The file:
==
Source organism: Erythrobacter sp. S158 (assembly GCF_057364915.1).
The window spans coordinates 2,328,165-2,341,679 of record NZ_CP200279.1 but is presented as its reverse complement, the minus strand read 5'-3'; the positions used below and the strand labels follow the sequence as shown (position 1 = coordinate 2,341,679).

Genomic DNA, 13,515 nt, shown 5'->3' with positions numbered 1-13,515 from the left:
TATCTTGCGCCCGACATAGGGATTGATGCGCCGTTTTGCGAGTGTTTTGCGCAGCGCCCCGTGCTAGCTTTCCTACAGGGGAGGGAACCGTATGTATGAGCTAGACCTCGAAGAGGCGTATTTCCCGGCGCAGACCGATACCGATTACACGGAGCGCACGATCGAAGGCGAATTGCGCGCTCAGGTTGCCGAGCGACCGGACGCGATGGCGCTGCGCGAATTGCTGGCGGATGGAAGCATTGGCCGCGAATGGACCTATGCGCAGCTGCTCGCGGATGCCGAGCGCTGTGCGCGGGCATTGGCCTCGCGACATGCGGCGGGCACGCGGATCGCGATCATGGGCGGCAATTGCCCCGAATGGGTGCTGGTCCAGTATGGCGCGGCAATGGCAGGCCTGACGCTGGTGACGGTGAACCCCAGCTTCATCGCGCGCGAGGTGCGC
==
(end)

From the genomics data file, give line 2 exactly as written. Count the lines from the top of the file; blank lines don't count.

The window spans coordinates 2,328,165-2,341,679 of record NZ_CP200279.1 but is presented as its reverse complement, the minus strand read 5'-3'; the positions used below and the strand labels follow the sequence as shown (position 1 = coordinate 2,341,679).